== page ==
From back in 2009
James Davies’ experiences of reading Robert Grenier’s Sentences in Bury’s Text Art Archive:
I don’t want to go into individual poems so much here as to explain the joy of reading Sentences as archived material, in the archive, and the processes of reading the poems in accordance with the way Sentences is catalogued. The copy of Sentences at Bury, “The Bury Sentences” as I now call it, is a like a “bootleg” record — just as cool as the original but with minor differences to interest the aficionado. I’ll explain why.
LINK for more.
Met Arts Centre, Market St., Bury. Saturday 3rd May 3pm – 4.30pm.
The Knives Forks and Spoons Press has developed the biggest avant garde poetry list in the UK since its launch in 2009. KFS is a forum for an extraordinary range of diversity and risk-taking artistic experiment publishing seminal international figures in experimental poetry like Ed Baker, Geraldine Monk, and Robert Sheppard together with many young poets and ‘outsider’ practitioners. Performers from this great publisher celebrate experiment in readings from Ann Mathews, Lucy Harvest Clarke, Tim Allen, Tom Jenks, Richard Barrett, Bobby Parker, Rhys Trimble & Debbie Walsh.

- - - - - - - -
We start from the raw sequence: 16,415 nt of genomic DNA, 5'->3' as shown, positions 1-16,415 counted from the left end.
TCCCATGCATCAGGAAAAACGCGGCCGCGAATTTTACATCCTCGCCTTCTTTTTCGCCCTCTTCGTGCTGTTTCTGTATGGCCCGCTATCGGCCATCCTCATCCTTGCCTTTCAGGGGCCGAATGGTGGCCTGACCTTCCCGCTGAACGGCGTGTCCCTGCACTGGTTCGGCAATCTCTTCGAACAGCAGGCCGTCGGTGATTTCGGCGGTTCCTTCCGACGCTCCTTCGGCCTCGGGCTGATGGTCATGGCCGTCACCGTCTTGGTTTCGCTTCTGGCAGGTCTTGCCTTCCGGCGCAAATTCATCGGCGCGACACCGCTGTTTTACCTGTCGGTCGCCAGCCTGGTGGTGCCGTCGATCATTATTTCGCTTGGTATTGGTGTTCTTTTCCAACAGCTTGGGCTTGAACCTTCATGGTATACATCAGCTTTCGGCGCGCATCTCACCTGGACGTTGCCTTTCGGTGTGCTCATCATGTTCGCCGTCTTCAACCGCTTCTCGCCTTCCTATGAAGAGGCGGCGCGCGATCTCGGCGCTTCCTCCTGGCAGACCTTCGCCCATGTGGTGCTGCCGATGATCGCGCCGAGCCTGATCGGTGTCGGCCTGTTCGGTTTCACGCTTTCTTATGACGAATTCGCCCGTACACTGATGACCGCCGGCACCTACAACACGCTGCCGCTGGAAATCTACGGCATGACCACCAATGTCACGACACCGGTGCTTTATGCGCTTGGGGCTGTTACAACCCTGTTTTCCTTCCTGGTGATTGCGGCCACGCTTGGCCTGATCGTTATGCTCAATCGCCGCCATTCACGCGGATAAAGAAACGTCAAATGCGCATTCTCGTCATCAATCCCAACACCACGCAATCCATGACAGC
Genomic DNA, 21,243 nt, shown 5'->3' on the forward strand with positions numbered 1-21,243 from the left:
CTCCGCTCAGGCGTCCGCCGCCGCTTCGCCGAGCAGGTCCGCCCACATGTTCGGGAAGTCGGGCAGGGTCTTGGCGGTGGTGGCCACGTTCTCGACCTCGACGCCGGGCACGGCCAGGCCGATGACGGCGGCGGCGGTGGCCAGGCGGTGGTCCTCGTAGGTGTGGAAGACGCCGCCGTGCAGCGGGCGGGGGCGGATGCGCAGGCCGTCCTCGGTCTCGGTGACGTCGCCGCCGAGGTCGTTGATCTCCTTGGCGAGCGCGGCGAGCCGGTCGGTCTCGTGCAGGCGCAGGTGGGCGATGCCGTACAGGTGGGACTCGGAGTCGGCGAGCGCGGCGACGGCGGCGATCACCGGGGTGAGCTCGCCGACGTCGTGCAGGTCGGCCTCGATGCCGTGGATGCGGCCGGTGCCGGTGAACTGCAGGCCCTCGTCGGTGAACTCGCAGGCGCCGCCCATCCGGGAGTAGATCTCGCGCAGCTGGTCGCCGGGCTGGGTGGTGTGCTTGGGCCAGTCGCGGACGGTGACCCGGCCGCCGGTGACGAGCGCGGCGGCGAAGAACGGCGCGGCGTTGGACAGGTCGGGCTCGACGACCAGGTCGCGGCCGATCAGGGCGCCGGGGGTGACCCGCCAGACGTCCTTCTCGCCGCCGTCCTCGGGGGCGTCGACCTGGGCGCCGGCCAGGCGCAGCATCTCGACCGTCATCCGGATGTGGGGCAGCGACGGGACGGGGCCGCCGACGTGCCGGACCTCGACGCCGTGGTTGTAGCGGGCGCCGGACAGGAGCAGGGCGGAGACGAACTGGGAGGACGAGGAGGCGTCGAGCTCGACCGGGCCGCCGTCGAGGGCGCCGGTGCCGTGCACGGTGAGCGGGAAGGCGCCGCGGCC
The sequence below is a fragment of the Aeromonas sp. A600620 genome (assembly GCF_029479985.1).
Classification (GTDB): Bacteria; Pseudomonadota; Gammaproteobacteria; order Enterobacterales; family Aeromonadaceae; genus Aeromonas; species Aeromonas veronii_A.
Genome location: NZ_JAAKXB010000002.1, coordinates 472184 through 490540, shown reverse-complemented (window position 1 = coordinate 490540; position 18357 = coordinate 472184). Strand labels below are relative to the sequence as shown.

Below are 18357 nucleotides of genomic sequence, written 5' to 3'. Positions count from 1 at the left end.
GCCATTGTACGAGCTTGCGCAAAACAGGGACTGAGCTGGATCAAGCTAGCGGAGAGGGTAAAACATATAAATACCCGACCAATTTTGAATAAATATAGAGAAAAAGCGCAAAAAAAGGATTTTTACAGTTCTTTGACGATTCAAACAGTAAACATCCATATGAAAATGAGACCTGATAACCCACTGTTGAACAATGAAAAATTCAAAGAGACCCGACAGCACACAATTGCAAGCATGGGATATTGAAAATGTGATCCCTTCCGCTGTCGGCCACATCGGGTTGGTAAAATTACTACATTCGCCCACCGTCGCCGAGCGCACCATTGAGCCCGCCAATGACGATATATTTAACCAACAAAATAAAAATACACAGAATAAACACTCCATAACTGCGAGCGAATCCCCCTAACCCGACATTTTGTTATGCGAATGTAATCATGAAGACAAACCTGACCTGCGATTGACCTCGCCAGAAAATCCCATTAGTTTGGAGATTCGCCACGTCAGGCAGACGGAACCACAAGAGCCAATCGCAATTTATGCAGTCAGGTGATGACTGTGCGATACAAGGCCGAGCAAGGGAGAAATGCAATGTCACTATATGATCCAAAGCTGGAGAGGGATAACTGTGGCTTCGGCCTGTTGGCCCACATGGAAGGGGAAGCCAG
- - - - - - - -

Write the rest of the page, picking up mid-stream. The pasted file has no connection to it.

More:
Bury Art Museum and Bury Sculpture Centre, Moss St., Bury, BL9 0DF.
Friday 2nd May 2014 / 7.00pm.
A first chance to see the Text Festival exhibitions and experience the new Bury Sculpture Centre in the company of many of the Festival artists.
The Text Festival in Bury is an internationally recognised event investigating contemporary language art (poetry, text art, sound and media text, live art), curated by Tony Trehy.
Ron Silliman’s Bury Text, part of the 2011 Text Festival exhibition, has now been installed at Bury Metrolink station. More about the project at Tony Trehy’s blog.
The Text Festival rounds off its performance series with Sound and Dark (2)
Featuring Geraldine Monk (UK), Adeena Karasick (USA), bill bissett (CAN), Iris Garrelf (UK)
@ The Met Arts Centre
Bury, BL9 0BW
3rd June 2011 / 7.30pm
Continuing the Festival’s unique mix of sound and poetry with an evening: